Essays Over Voting

Essays Over Voting-20
We conservatives are not in an ordinary political situation.

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I mean to make a much more informal and homely point: it is wrong to think of a vote Leading Contender B. Although, as fellow conservatives, we think very alike on nearly everything in political life, the national disaster of the choice between Trump and Clinton has produced diametrically opposed conclusions.

One close friend says that the harm Hillary Clinton would do, building on Barack Obama’s eight years, would be so incalculably awful that the risk of an inept, foolish, and thuggish Donald Trump presidency is worth taking in order to prevent Clinton’s victory.

The question—“If your vote were decisive, what would you do?

”—invites us to think of the civic function of voting that one vote each of us casts.

” It was an earnest question, and I gave an honest answer.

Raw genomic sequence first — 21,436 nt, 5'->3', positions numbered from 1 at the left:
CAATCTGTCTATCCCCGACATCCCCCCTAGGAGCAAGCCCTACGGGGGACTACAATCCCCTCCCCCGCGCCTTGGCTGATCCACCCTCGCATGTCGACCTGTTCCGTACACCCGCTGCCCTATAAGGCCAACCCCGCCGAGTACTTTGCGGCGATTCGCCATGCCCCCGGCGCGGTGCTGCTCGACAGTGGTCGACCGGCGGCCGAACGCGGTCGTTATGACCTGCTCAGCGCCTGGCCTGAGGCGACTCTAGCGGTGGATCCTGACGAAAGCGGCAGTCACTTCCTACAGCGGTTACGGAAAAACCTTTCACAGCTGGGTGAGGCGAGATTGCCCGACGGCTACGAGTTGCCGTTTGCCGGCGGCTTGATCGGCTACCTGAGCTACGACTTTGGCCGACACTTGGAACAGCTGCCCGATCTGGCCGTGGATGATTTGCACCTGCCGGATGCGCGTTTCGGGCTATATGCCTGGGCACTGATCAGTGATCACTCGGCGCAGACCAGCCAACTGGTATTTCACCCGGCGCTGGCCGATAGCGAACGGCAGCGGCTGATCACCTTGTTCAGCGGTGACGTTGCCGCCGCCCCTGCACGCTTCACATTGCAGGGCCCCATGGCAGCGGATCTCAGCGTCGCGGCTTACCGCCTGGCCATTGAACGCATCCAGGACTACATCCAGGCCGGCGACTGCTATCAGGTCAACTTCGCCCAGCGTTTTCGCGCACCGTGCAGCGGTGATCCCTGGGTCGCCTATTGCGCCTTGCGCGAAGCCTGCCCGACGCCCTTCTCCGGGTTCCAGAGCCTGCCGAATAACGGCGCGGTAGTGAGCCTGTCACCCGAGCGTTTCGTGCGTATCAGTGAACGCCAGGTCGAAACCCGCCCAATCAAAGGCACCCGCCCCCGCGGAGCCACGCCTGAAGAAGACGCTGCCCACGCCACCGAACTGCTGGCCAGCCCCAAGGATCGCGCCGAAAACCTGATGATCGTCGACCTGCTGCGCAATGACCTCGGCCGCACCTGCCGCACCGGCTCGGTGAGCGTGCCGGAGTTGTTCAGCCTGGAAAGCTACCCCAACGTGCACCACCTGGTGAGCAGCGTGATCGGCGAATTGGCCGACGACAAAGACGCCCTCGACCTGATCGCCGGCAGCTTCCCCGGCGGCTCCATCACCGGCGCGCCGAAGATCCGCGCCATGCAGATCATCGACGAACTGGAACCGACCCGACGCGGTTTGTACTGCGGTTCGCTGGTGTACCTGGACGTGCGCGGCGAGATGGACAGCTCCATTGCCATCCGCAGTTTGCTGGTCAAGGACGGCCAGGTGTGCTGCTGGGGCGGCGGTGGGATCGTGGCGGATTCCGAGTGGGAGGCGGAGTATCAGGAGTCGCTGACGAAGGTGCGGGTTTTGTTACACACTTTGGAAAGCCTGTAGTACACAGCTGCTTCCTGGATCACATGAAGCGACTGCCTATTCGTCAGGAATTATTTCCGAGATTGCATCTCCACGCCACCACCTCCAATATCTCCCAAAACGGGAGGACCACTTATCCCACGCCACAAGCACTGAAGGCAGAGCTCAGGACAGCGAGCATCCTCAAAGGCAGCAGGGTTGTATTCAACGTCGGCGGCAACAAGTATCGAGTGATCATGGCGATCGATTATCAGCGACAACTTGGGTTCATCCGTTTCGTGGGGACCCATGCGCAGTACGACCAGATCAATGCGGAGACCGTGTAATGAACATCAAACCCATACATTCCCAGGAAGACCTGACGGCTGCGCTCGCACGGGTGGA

But then I felt obliged to object to the question, and I want to elaborate upon my objections here.We could well remember when 19 percent of the electorate voted for Ross Perot in 1992, securing him zero votes in the electoral college but arguably delivering a victory for Bill Clinton over George H. Bush’s squeaker victory in Florida over Al Gore in 2000.Didn’t these people know that the perfect is the enemy of the good? “Not making the perfect the enemy of the good” is not the right adage for calculating what to do in our present predicament.Neither prospectively nor retrospectively, therefore, can we ever say that we alone are burdened with the whole responsibility of decision in a close election.But the secrecy and the rough simultaneity of our ballot-casting are just what enable people to frame the question my colleague asked me.Even the current trend toward early voting by mail or “absentee” balloting does not alter the personal experience each of us has of not knowing the exact weight of our own ballot in the final outcome.If it turned out, in a particular election, that the result hinged on a single vote, even then we could not say that our own single vote was truly determinative as the “tie-breaker,” for this would also be true of that turned on a choice between the victor and the runner-up.A one-vote margin of victory in any election—let alone a nationwide presidential election—is an exceedingly rare occurrence that most of us will never experience.But more importantly, we all vote more or less simultaneously, and we do so with secret ballots.The voter who did not much like either Nixon or Humphrey as ideal could put their policies and probabilities in the balance and choose the lesser evil because in truth each man had much good that could be said of him.Now, however, we really do have two to choose between—or to decline choosing.


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